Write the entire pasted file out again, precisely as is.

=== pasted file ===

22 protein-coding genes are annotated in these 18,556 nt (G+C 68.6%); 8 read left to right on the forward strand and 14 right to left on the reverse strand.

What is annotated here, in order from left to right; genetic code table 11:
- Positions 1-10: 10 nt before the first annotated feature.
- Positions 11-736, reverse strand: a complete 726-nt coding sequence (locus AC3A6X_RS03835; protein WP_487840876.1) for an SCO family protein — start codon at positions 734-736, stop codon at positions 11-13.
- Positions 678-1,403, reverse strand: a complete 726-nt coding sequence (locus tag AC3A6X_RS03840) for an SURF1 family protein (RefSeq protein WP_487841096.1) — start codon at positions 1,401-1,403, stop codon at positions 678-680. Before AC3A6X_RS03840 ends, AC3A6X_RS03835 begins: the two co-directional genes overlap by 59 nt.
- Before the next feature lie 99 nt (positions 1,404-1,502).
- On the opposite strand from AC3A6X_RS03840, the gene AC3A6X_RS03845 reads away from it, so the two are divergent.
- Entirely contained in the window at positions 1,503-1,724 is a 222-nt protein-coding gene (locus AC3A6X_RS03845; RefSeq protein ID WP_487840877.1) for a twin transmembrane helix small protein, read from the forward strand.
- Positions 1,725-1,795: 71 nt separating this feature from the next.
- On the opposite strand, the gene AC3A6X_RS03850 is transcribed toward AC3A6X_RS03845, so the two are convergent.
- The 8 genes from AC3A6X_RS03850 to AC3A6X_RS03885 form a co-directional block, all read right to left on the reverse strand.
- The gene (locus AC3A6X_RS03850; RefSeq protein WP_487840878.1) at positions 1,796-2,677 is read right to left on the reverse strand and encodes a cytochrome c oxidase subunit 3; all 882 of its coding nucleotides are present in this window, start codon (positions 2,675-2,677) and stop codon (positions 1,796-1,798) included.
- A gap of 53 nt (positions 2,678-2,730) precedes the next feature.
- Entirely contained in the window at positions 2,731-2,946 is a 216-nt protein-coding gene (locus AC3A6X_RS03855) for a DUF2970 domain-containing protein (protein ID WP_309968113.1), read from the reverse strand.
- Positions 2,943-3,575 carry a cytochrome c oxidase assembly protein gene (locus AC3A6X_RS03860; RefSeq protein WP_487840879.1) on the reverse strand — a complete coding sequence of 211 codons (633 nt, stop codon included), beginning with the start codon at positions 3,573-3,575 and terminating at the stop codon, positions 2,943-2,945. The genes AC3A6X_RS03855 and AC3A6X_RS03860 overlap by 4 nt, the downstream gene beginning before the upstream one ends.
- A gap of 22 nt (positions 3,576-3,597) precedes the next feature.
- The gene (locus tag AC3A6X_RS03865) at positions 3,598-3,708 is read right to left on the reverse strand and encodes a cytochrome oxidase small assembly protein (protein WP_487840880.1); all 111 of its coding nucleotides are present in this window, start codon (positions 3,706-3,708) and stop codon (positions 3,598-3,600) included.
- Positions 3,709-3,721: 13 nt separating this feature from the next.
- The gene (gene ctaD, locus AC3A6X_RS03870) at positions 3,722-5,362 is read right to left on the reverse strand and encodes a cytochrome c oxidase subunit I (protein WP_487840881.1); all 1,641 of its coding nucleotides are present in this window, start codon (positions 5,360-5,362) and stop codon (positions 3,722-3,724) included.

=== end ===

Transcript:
22 protein-coding genes are annotated in these 18,556 nt (G+C 68.6%); 8 read left to right on the forward strand and 14 right to left on the reverse strand.

What is annotated here, in order from left to right; genetic code table 11:
- Positions 1-10: 10 nt before the first annotated feature.
- Positions 11-736, reverse strand: a complete 726-nt coding sequence (locus AC3A6X_RS03835; protein WP_487840876.1) for an SCO family protein — start codon at positions 734-736, stop codon at positions 11-13.
- Positions 678-1,403, reverse strand: a complete 726-nt coding sequence (locus tag AC3A6X_RS03840) for an SURF1 family protein (RefSeq protein WP_487841096.1) — start codon at positions 1,401-1,403, stop codon at positions 678-680. Before AC3A6X_RS03840 ends, AC3A6X_RS03835 begins: the two co-directional genes overlap by 59 nt.
- Before the next feature lie 99 nt (positions 1,404-1,502).
- On the opposite strand from AC3A6X_RS03840, the gene AC3A6X_RS03845 reads away from it, so the two are divergent.
- Entirely contained in the window at positions 1,503-1,724 is a 222-nt protein-coding gene (locus AC3A6X_RS03845; RefSeq protein ID WP_487840877.1) for a twin transmembrane helix small protein, read from the forward strand.
- Positions 1,725-1,795: 71 nt separating this feature from the next.
- On the opposite strand, the gene AC3A6X_RS03850 is transcribed toward AC3A6X_RS03845, so the two are convergent.
- The 8 genes from AC3A6X_RS03850 to AC3A6X_RS03885 form a co-directional block, all read right to left on the reverse strand.
- The gene (locus AC3A6X_RS03850; RefSeq protein WP_487840878.1) at positions 1,796-2,677 is read right to left on the reverse strand and encodes a cytochrome c oxidase subunit 3; all 882 of its coding nucleotides are present in this window, start codon (positions 2,675-2,677) and stop codon (positions 1,796-1,798) included.
- A gap of 53 nt (positions 2,678-2,730) precedes the next feature.
- Entirely contained in the window at positions 2,731-2,946 is a 216-nt protein-coding gene (locus AC3A6X_RS03855) for a DUF2970 domain-containing protein (protein ID WP_309968113.1), read from the reverse strand.
- Positions 2,943-3,575 carry a cytochrome c oxidase assembly protein gene (locus AC3A6X_RS03860; RefSeq protein WP_487840879.1) on the reverse strand — a complete coding sequence of 211 codons (633 nt, stop codon included), beginning with the start codon at positions 3,573-3,575 and terminating at the stop codon, positions 2,943-2,945. The genes AC3A6X_RS03855 and AC3A6X_RS03860 overlap by 4 nt, the downstream gene beginning before the upstream one ends.
- A gap of 22 nt (positions 3,576-3,597) precedes the next feature.
- The gene (locus tag AC3A6X_RS03865) at positions 3,598-3,708 is read right to left on the reverse strand and encodes a cytochrome oxidase small assembly protein (protein WP_487840880.1); all 111 of its coding nucleotides are present in this window, start codon (positions 3,706-3,708) and stop codon (positions 3,598-3,600) included.
- Positions 3,709-3,721: 13 nt separating this feature from the next.
- The gene (gene ctaD, locus AC3A6X_RS03870) at positions 3,722-5,362 is read right to left on the reverse strand and encodes a cytochrome c oxidase subunit I (protein WP_487840881.1); all 1,641 of its coding nucleotides are present in this window, start codon (positions 5,360-5,362) and stop codon (positions 3,722-3,724) included.